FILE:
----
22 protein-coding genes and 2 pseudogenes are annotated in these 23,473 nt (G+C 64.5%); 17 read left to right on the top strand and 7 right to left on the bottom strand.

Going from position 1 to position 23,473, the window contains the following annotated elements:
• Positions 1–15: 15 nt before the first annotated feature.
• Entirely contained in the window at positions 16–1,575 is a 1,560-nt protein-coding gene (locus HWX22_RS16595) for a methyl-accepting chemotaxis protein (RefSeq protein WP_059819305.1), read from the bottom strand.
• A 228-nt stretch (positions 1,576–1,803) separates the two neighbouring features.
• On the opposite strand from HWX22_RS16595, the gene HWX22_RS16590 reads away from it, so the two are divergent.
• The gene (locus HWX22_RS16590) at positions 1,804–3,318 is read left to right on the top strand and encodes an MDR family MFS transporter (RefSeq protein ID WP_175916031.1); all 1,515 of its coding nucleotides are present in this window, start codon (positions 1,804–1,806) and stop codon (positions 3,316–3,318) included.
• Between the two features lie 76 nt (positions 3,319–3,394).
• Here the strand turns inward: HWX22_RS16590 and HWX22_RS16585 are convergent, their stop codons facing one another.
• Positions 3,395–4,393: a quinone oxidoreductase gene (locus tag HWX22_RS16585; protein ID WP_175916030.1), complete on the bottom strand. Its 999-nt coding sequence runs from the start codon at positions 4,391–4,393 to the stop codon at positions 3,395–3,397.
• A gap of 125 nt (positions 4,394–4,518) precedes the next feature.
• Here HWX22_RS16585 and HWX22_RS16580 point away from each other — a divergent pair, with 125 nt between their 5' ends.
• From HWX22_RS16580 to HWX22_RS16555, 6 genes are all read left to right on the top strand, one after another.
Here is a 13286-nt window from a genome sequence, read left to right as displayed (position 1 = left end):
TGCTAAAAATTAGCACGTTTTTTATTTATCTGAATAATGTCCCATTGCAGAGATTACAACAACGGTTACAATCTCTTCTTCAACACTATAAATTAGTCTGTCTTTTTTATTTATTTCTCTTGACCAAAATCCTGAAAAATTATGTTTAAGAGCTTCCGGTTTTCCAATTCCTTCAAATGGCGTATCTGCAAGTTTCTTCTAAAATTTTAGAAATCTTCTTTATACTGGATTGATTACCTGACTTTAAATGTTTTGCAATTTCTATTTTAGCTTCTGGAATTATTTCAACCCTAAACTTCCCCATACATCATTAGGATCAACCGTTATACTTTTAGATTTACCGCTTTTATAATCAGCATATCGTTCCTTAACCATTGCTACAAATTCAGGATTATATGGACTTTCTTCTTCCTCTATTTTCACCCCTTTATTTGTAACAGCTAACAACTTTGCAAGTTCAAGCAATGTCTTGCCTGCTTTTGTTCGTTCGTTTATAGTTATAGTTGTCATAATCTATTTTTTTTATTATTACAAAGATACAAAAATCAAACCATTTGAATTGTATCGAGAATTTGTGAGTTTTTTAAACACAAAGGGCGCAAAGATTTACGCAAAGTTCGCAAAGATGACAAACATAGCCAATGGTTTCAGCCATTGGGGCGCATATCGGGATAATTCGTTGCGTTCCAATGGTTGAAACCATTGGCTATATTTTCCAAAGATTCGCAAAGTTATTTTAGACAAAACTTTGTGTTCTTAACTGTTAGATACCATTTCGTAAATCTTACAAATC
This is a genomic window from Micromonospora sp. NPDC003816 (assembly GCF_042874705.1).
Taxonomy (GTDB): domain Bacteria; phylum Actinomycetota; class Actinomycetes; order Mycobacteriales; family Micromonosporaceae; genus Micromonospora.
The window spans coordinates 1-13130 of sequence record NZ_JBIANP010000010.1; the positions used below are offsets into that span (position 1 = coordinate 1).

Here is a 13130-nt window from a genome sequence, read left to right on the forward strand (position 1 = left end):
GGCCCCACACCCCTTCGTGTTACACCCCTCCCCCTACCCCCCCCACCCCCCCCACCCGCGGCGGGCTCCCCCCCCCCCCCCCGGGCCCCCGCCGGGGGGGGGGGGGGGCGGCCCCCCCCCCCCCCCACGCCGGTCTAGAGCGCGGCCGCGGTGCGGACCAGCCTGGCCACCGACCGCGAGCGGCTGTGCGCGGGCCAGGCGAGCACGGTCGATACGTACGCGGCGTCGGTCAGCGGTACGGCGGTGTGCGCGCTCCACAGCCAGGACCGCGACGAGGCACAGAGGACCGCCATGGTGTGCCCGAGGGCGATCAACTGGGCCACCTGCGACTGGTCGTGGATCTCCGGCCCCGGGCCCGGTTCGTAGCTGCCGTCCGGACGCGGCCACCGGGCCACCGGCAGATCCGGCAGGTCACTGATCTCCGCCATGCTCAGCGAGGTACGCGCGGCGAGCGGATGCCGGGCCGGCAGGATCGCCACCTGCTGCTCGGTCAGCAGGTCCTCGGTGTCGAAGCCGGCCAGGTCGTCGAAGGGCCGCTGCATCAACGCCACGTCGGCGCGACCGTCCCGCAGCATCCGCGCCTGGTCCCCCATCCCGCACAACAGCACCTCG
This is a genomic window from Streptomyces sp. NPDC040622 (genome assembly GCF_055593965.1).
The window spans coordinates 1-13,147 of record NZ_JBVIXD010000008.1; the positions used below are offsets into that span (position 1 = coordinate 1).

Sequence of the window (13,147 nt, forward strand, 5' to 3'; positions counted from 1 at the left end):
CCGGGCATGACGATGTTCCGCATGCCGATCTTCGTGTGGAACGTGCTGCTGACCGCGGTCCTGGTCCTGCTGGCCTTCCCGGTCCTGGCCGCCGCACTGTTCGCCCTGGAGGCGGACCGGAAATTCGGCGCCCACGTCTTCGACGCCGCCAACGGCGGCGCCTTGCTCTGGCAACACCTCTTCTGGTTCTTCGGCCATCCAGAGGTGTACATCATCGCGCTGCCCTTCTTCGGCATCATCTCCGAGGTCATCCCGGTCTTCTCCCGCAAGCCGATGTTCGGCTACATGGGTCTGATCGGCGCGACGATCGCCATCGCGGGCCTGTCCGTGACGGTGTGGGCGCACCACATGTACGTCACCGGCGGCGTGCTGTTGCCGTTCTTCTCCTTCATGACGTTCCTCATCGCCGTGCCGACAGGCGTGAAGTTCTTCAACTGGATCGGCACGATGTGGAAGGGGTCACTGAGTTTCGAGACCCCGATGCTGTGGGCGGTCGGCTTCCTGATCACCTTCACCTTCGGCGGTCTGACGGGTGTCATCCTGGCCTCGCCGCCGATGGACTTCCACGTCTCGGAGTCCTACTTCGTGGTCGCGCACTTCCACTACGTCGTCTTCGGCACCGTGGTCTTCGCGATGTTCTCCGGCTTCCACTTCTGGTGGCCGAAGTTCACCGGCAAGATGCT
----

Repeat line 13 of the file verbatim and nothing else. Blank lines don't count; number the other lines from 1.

• From HWX22_RS16580 to HWX22_RS16555, 6 genes are all read left to right on the top strand, one after another.